August 20, 2008

US crop tour finds lower corn yields and fewer soy pods in Nebraska


The western leg of the 2008 Pro Farmer Midwest Crop Tour wound its way across Nebraska cropping districts Tuesday (August 19, 2008), finding improved crop conditions from fields surveyed Monday, but off averages taken in 2007.


Crop scouts who took random samples in more than 172 fields reported Nebraska corn yields and soy pod counts had declined from 2007's totals.


Tour participants reported good yield potential for corn crops, but contended that there remained many uncertainties that could trim expectations in the coming weeks.


The overall condition of the corn crop was down from 2007 tour findings, with an estimated corn yield of 141.82 bushels per acre. The yield is a 3.6 percent decrease from 2007's 147.11, but up from the three-year tour average of 139.45 bushels per acre. The USDA in its August report estimated a 2-percent increase in Nebraska corn yields from 2007.


The average ear count in a 60-foot row was 79.49 compared with the three-year tour average of 79.61. The average kernel row was 16.29 inches, up from the three-year average of 15.91.


However, variability within fields remained a concern, with the need for good finishing weather seen as the determinant for yield potential, said Chip Flory, editor Pro Farmer Newsletter and director of the western leg of the tour addressing the numerous guests that had assembled.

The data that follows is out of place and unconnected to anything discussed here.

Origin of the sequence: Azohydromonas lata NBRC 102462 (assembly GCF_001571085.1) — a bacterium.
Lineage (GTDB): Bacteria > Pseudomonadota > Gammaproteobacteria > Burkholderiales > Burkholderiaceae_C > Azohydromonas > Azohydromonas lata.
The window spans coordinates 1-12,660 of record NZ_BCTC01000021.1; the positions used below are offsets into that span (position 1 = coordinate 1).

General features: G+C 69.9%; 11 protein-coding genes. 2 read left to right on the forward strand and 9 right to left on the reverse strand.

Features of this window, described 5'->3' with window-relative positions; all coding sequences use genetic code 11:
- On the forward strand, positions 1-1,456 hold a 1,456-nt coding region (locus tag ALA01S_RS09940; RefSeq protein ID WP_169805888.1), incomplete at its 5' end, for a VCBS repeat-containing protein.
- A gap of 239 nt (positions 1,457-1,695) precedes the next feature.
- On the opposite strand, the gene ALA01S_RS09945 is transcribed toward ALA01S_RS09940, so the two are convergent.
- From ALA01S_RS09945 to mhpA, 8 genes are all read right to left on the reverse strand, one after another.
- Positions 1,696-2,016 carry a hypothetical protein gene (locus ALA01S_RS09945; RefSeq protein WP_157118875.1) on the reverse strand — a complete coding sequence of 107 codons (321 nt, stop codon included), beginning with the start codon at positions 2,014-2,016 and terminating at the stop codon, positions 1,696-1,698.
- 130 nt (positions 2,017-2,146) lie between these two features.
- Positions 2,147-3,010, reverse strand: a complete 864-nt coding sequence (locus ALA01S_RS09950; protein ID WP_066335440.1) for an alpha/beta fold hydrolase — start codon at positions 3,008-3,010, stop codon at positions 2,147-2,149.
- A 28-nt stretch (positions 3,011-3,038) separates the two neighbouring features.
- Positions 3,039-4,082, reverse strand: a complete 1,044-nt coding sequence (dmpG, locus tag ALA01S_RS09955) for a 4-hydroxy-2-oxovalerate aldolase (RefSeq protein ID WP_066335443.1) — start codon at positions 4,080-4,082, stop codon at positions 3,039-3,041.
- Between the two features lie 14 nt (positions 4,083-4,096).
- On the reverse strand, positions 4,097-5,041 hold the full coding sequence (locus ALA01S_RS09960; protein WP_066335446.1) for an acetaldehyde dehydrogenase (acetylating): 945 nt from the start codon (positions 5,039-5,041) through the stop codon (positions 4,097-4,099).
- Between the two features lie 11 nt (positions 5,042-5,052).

Wide variations were seen between crops in northern Nebraska and crops surveyed in southeastern Nebraska. The crops potential improved as scouts moved east, with maturity levels on track to achieve average yields.


The corn crop overall looks healthy with little insect or disease pressure, but some dryness issues remains for dry land crops, said Gary Wietgrefe of NK Brand-Syngenta in Sioux Falls, South Dakota.


The average soy pod count in a three-foot by three-foot square collected from the six Nebraska cropping districts sampled was 1,136.08, down 0.6 percent, from last year.


Nebraska's soy crop has a lot of uncertainty, as late developing crops will need to avoid any early frosts and some good finishing rains for crops to reach potential, said Brian Grete, senior analyst with Pro Framer.


Soy observations revealed a big variance between pod counts from field to field, with maturity issues cited amid late planted soy crops. Soil moisture is seen as a key factor in dry land crops, with many crops in need of a good drink now, said a crop scout from Iowa.


Nevertheless, the overall consensus is that the crop has good potential, with soy possibly adding bushels to yields if they receive a good finishing rain.


The western leg of the Pro Farmer Midwest Crop Tours treks across western Iowa corn and soy fields Wednesday. The Pro Farmer tour also has an eastern leg, which began Monday in Columbus, Ohio. Both legs of the tour will converge in Austin, Minn., on Thursday.


On Friday at 10 a.m., EDT, Pro Farmer will release a crop estimate, but tour findings are only one part of their calculation.

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